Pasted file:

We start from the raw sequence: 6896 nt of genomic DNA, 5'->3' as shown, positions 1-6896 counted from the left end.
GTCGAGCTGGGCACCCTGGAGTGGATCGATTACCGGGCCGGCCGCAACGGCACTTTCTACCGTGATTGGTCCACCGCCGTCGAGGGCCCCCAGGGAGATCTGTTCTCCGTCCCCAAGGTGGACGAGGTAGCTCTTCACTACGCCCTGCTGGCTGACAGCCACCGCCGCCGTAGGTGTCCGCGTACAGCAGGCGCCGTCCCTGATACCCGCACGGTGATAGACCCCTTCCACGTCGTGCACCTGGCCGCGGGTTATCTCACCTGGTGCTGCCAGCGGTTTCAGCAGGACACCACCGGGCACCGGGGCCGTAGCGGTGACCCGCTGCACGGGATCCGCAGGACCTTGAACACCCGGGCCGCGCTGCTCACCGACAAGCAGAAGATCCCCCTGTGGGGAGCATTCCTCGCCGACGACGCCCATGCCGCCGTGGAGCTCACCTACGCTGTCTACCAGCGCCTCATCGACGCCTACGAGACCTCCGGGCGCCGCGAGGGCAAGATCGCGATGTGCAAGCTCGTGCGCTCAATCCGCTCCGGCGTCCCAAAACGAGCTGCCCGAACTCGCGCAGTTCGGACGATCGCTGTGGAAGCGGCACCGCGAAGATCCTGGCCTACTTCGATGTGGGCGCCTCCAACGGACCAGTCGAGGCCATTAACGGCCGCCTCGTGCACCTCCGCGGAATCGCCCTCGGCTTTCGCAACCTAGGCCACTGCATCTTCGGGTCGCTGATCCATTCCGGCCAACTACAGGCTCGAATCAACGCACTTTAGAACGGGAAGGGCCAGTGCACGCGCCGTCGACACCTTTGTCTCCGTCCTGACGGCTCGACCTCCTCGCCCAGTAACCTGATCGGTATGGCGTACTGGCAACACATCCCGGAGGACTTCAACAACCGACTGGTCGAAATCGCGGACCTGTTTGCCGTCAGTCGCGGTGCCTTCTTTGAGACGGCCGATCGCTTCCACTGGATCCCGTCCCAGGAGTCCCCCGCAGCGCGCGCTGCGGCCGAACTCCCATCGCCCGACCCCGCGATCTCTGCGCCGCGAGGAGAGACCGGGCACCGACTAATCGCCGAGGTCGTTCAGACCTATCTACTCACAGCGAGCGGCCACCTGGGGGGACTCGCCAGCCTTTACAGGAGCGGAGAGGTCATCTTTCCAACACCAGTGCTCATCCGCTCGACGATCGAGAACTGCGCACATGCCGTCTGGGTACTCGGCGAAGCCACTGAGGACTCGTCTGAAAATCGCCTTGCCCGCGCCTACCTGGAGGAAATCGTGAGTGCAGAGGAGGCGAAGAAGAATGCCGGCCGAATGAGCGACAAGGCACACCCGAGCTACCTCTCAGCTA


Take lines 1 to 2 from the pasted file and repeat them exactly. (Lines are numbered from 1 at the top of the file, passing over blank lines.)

We start from the raw sequence: 6896 nt of genomic DNA, 5'->3' as shown, positions 1-6896 counted from the left end.
GTCGAGCTGGGCACCCTGGAGTGGATCGATTACCGGGCCGGCCGCAACGGCACTTTCTACCGTGATTGGTCCACCGCCGTCGAGGGCCCCCAGGGAGATCTGTTCTCCGTCCCCAAGGTGGACGAGGTAGCTCTTCACTACGCCCTGCTGGCTGACAGCCACCGCCGCCGTAGGTGTCCGCGTACAGCAGGCGCCGTCCCTGATACCCGCACGGTGATAGACCCCTTCCACGTCGTGCACCTGGCCGCGGGTTATCTCACCTGGTGCTGCCAGCGGTTTCAGCAGGACACCACCGGGCACCGGGGCCGTAGCGGTGACCCGCTGCACGGGATCCGCAGGACCTTGAACACCCGGGCCGCGCTGCTCACCGACAAGCAGAAGATCCCCCTGTGGGGAGCATTCCTCGCCGACGACGCCCATGCCGCCGTGGAGCTCACCTACGCTGTCTACCAGCGCCTCATCGACGCCTACGAGACCTCCGGGCGCCGCGAGGGCAAGATCGCGATGTGCAAGCTCGTGCGCTCAATCCGCTCCGGCGTCCCAAAACGAGCTGCCCGAACTCGCGCAGTTCGGACGATCGCTGTGGAAGCGGCACCGCGAAGATCCTGGCCTACTTCGATGTGGGCGCCTCCAACGGACCAGTCGAGGCCATTAACGGCCGCCTCGTGCACCTCCGCGGAATCGCCCTCGGCTTTCGCAACCTAGGCCACTGCATCTTCGGGTCGCTGATCCATTCCGGCCAACTACAGGCTCGAATCAACGCACTTTAGAACGGGAAGGGCCAGTGCACGCGCCGTCGACACCTTTGTCTCCGTCCTGACGGCTCGACCTCCTCGCCCAGTAACCTGATCGGTATGGCGTACTGGCAACACATCCCGGAGGACTTCAACAACCGACTGGTCGAAATCGCGGACCTGTTTGCCGTCAGTCGCGGTGCCTTCTTTGAGACGGCCGATCGCTTCCACTGGATCCCGTCCCAGGAGTCCCCCGCAGCGCGCGCTGCGGCCGAACTCCCATCGCCCGACCCCGCGATCTCTGCGCCGCGAGGAGAGACCGGGCACCGACTAATCGCCGAGGTCGTTCAGACCTATCTACTCACAGCGAGCGGCCACCTGGGGGGACTCGCCAGCCTTTACAGGAGCGGAGAGGTCATCTTTCCAACACCAGTGCTCATCCGCTCGACGATCGAGAACTGCGCACATGCCGTCTGGGTACTCGGCGAAGCCACTGAGGACTCGTCTGAAAATCGCCTTGCCCGCGCCTACCTGGAGGAAATCGTGAGTGCAGAGGAGGCGAAGAAGAATGCCGGCCGAATGAGCGACAAGGCACACCCGAGCTACCTCTCAGCTA